Published Dec. 30, 2008|Updated Dec. 30, 2008

Before you crank up the heater the next time, check that you aren't accidentally exposing yourself to harmful carbon monoxide gas. Colorless, odorless and tasteless, carbon monoxide is an invisible threat that can be deadly, the American Association of Poison Control Centers warns. Furnaces, space heaters, fireplaces and wood-burning stoves are all potential sources of carbon monoxide. Typical symptoms of carbon monoxide poisoning include aches, dizziness, headaches and flu-like symptoms. Some advice (and go to for more information):

- Have your furnace, chimney, fireplace, wood stoves and flues inspected.

- Never use charcoal grills indoors.

- Don't leave your engine running in a garage, even if the door is open.

- Install a carbon monoxide detector outside every sleeping area in your home.

Get kids moving at a young age

There might be a way to predict whether young children will grow into active teens - or fall prey to a more sedentary lifestyle. The key? Motor skills. A study published in the December issue of Medicine & Science in Sports & Exercise put 276 elementary school kids in Australia through movement skill tests. Three were related to object control (kicking, catching and overhand throwing), and four were focused on locomotor skills (hopping, side galloping, vertical jumping and sprinting). Six years later, 244 students had their cardio-respiratory fitness measured. Boys and girls who had good object-control skills ran, on average, six extra laps than those with poor object-control skills. To promote later cardio fitness, the study authors wrote: "It is important that such skills are taught during the primary or elementary school years as children are at an optimal age in terms of motor skill learning."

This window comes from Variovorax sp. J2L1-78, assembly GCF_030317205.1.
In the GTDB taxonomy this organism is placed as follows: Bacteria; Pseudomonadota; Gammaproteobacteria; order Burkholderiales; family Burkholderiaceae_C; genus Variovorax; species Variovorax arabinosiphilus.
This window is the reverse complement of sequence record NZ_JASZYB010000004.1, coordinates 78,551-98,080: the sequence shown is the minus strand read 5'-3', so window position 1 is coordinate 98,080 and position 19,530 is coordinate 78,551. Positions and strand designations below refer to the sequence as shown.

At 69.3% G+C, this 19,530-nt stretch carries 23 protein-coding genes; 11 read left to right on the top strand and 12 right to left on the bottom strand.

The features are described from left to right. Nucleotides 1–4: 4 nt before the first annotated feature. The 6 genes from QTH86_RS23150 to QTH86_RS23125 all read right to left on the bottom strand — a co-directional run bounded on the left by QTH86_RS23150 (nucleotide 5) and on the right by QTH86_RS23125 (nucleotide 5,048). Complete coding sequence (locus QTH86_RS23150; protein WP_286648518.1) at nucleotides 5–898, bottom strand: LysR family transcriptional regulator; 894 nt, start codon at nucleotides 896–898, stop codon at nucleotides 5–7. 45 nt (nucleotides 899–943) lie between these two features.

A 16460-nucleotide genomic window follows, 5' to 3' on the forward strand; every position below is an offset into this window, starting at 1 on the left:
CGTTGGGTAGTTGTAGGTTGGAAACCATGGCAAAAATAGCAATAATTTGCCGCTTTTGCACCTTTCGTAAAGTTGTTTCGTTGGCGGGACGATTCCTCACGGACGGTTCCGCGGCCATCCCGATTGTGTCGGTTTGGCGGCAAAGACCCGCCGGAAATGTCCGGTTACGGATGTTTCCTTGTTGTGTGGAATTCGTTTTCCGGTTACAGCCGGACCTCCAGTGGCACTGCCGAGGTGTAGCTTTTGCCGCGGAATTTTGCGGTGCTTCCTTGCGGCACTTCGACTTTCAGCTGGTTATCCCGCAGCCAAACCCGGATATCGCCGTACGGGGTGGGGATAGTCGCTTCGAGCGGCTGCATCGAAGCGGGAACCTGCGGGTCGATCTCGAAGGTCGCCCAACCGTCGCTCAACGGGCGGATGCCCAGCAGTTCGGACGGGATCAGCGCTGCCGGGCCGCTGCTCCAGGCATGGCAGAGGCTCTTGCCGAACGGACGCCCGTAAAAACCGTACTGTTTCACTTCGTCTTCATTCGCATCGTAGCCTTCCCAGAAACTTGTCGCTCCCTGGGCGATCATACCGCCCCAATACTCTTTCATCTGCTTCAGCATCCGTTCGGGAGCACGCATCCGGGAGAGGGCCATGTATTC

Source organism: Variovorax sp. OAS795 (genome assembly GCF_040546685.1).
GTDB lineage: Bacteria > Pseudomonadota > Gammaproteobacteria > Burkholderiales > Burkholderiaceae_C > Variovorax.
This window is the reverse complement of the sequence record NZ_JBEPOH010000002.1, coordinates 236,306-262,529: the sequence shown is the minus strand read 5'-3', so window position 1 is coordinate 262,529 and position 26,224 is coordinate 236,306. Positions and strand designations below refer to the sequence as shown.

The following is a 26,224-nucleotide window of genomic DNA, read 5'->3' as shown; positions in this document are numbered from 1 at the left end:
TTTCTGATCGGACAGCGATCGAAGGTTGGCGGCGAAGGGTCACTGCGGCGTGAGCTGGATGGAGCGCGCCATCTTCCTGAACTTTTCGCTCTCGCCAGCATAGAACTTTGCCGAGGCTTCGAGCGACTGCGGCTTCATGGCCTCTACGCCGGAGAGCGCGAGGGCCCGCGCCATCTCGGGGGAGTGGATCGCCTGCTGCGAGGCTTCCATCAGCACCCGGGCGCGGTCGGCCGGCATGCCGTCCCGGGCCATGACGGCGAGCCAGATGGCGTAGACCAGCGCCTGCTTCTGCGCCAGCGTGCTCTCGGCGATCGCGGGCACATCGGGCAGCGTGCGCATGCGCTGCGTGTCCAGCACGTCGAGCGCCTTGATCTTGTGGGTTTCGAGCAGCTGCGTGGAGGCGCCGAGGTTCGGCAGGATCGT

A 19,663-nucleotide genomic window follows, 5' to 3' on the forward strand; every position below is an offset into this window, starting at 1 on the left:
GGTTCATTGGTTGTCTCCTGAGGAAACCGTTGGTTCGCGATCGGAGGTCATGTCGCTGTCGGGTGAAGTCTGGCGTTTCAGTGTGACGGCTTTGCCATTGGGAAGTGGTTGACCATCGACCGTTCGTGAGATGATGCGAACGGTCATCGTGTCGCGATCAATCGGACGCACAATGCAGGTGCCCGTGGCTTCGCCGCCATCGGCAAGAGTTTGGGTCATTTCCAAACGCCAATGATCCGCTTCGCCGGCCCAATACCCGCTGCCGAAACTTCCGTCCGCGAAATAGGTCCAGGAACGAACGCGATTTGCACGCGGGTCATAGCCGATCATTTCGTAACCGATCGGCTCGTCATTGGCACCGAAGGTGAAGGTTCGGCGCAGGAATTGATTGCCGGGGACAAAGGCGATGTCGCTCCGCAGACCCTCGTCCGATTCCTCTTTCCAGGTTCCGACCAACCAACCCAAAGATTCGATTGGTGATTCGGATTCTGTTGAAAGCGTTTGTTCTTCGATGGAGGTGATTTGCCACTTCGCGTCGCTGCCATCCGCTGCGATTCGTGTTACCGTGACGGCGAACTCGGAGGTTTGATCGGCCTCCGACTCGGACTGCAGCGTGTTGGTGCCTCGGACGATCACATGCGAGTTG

Make sure little ones get enough D

The American Academy of Pediatrics recently increased its recommended vitamin D guidelines for children. You might wonder if your child gets enough. Ask your child's pediatrician the next time you're in the office. Meanwhile, here are a couple of suggestions from Christiane Wert Rivard, registered dietitian and member of the Vitamin Shoppe Advisory Board: Vitamin D comes in capsule, soft gel and calcium-rich forms. There are also chewable versions in peppermint, and separate lines of vegan supplements. There's also Liquid D that can be added to juice and smoothies and come in a variety of flavors.


"There is no truth to the legend, dating back to colonial times in New England, that to stretch scanty winter food supplies, old people were given herbs and moonshine until they passed out and were then taken outside, frozen, and packed in wood and straw until spring when they were thawed out."

David Dary, author of Frontier Medicine: From the Atlantic to the Pacific, 1492-1941 (Knopf, $19.80, 400 pages)